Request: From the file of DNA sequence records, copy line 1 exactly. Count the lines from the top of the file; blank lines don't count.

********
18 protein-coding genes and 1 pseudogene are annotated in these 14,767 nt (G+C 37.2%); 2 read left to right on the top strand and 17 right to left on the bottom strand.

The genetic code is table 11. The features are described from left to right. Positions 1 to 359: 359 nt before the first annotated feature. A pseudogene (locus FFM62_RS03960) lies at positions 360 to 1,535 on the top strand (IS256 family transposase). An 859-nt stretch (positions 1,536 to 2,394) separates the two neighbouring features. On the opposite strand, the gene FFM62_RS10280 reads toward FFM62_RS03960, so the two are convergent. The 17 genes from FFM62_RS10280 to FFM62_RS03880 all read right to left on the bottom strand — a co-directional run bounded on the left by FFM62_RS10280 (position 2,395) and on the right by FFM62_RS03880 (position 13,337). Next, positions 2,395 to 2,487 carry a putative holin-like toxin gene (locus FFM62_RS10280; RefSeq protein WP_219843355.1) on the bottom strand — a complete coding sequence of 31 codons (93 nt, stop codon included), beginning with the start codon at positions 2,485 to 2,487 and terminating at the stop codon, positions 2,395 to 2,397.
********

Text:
18 protein-coding genes and 1 pseudogene are annotated in these 14,767 nt (G+C 37.2%); 2 read left to right on the top strand and 17 right to left on the bottom strand.